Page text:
Review: 2017 BMW G 310 R LAMS Approved
The G 310 R is BMW's first proper small LAMS bike... Here is our BMW G 310 R review. Test: Jeff Ware Photography: Kris Hodgson
BMW want a share of the small capacity market, not only the LAMS segment here, but also the thriving sub-500cc markets globally. The G 310 R will be a good start. It is basic, reasonably priced and with a low comp engine that will run on the crappiest fuels of SE Asia and India.
Over here, BMW hope to see a new younger generation of customers joining the family as the grandpa and grandma BMW owners grab their slippers and lap blankets and check in to the old folks home…
I have no doubts that BMW will succeed. They did it perfectly with the sportsbike segment.
I remember heading off to Portugal in 2009 to the ride the first S 1000 RR. The main mutterings among the press were along the lines of, ‘Should we pack a pipe and slippers or racing leathers?’… There was speculation that BMW were simply too conservative to take on the sportsbike class. How wrong we were… we knew on the first lap of Portimao that the bike was class-changing…
Did I feel the same way about the LAMS category when I rode the G 310 R home? Not quite… I did, however, take to the bike after riding it for two weeks in all sorts of conditions as my main transport.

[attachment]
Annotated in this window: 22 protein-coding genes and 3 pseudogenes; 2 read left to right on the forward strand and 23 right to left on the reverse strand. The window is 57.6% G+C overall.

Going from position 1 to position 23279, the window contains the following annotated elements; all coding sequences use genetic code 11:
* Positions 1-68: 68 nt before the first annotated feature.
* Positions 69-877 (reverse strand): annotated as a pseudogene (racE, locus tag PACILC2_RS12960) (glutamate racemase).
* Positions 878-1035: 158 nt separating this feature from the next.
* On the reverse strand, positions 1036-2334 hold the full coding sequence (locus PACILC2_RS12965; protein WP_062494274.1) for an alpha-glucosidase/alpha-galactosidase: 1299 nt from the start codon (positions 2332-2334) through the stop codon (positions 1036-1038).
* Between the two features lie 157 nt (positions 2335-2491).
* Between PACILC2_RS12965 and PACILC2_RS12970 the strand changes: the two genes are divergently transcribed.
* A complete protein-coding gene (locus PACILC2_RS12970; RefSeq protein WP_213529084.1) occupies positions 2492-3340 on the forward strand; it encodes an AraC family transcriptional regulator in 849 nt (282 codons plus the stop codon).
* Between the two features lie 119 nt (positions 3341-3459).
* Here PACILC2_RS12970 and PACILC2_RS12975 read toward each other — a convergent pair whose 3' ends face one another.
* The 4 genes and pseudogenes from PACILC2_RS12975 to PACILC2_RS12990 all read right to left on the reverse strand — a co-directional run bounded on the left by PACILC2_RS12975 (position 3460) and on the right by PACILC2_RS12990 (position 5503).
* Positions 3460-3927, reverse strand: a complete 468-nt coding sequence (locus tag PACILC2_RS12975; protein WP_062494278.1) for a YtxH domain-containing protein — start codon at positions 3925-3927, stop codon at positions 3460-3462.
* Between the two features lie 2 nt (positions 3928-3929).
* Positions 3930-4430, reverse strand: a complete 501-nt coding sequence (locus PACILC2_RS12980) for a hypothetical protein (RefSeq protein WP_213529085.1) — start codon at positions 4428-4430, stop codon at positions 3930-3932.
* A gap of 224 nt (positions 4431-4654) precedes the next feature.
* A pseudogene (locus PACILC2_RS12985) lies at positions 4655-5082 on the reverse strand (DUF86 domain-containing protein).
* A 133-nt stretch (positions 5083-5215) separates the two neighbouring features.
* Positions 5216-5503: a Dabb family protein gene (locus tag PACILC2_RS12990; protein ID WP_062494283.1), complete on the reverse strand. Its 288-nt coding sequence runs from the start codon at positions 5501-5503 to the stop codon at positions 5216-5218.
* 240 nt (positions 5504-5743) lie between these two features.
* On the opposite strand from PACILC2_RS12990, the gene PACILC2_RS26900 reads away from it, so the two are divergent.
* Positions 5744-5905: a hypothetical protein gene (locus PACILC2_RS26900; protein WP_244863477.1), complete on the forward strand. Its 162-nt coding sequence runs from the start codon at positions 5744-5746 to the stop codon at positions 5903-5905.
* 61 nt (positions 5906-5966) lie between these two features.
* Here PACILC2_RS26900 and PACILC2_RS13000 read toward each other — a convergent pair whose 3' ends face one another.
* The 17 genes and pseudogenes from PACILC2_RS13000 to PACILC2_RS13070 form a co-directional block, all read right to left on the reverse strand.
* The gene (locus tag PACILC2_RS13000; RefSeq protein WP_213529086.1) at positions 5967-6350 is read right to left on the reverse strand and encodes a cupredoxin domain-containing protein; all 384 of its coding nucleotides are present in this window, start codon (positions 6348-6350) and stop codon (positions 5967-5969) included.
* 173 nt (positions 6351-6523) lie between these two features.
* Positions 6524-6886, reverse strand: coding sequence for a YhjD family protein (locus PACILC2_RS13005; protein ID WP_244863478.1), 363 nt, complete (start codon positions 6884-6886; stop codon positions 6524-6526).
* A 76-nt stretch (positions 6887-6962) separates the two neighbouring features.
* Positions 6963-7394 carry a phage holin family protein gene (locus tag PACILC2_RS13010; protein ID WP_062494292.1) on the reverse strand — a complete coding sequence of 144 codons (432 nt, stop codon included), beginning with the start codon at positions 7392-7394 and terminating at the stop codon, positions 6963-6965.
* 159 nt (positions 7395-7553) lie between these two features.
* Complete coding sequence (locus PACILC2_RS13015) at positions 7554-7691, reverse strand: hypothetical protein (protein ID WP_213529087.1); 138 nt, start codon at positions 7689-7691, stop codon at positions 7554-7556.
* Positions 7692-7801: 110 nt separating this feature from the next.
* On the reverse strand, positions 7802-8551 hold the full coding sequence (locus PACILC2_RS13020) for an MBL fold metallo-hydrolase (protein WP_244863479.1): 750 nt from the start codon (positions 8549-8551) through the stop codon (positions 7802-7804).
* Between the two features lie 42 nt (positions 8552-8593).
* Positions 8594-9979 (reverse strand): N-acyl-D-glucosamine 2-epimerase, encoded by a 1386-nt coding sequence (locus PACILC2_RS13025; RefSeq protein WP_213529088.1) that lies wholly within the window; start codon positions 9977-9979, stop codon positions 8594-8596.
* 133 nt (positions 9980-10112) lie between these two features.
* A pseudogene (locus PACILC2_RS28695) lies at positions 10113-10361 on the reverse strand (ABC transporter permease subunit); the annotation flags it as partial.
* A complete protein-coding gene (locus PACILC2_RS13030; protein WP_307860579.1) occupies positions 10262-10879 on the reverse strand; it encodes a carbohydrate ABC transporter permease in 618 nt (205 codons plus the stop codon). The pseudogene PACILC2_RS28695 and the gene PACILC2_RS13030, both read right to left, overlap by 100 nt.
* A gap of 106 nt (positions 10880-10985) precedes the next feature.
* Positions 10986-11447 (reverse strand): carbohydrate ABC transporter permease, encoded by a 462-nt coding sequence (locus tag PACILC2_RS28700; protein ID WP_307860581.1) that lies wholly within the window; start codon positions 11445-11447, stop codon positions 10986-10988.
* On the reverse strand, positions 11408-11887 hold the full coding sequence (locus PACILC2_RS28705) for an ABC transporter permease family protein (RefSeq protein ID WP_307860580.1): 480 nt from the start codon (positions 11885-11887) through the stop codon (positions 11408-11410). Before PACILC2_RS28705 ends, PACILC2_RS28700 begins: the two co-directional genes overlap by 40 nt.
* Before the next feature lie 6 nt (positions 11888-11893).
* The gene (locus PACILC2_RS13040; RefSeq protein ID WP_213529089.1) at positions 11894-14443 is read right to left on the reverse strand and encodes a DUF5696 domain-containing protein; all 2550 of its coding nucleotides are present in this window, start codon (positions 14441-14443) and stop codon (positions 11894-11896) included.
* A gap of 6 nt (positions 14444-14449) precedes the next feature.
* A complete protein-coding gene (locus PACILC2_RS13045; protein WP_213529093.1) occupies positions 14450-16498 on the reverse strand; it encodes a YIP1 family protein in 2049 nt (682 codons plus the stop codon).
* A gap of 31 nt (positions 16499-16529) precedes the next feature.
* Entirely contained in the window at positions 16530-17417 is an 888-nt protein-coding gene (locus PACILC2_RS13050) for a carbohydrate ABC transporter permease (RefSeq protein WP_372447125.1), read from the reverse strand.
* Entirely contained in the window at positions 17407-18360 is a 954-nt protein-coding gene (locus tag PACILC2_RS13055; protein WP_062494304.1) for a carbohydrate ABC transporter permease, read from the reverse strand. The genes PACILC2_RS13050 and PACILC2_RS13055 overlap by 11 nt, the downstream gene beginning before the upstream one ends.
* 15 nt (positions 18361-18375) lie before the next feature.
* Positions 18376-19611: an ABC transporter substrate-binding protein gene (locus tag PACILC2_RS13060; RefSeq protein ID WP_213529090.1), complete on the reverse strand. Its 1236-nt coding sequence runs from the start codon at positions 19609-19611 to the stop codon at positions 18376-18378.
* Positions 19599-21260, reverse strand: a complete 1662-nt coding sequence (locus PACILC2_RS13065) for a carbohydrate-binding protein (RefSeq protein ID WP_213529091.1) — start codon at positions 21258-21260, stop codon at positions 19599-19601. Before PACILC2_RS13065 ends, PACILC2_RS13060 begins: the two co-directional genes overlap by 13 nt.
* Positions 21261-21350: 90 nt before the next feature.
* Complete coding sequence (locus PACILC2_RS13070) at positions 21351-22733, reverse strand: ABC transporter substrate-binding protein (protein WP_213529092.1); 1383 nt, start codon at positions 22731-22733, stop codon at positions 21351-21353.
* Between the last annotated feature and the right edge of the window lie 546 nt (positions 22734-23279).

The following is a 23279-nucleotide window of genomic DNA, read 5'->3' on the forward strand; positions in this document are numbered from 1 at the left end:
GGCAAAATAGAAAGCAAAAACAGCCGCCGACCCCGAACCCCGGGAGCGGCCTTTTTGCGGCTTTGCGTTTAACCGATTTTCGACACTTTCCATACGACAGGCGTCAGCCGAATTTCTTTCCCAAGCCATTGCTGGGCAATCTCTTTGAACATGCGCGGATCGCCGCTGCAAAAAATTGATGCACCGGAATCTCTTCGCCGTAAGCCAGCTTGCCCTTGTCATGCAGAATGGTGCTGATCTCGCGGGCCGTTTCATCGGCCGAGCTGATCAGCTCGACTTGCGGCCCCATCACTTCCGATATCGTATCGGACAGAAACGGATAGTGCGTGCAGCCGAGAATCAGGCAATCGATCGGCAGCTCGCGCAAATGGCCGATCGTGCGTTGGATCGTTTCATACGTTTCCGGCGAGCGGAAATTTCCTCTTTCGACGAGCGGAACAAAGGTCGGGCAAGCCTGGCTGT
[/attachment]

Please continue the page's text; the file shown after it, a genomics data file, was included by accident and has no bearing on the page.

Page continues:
THE ELEPHANT IN THE ROOM
OK, so the G 310 R is made in India by TVS Motor Company, under quality control by BMW. There. Every bit of research I have done on this bike and almost every review has, unfortunately, been as much about the TVS deal and justification about that than what the bloody bike is like. I’m not going to rave on about that.
My opinion? Time will tell if it was the right choice. BMW, being a super premium brand had more at stake doing this than any other manufacturer would. Should they have built the bike at home and priced it at a premium higher than the $5790 + ORC price? Possibly for some markets. Is the quality up to BMW standards? Not quite. It is good for a non-Japanese or Euro bike though, particularly having Michelin tyres and ABS. Besides, Ducati build a lot of bikes outside of Italy and it works for them.
THE RIDE – BMW G 310 R
I had a quick walk around the G 310 R when I picked it up and went over it. The finish for the category and price is very impressive. The paint is lovely, as are the decals, the joins and casting are pretty good, the silver painted and black painted chassis parts look fine, the triple-clamps are neat, tank cover, wheels, forks, shock, swingarm, all really good, it looks premium for the category.
The bike is stylish and looks like fun. It’s up the top in finish and style with KTM’s 390 Duke. How does it compare to other BMW motorcycles? The rubber parts are cheaper looking and a different rubber; the footpegs, gear lever rubber, handgrips etc seem different, as does the switchgear plastic.
The levers are non-adjustable and the rear brake lever looks out of place. The silver painted parts are a slightly different colour than usual BMW, as are the cast alloy parts like the triple-clamps. The fasteners look like good quality ones and the wheels are excellent.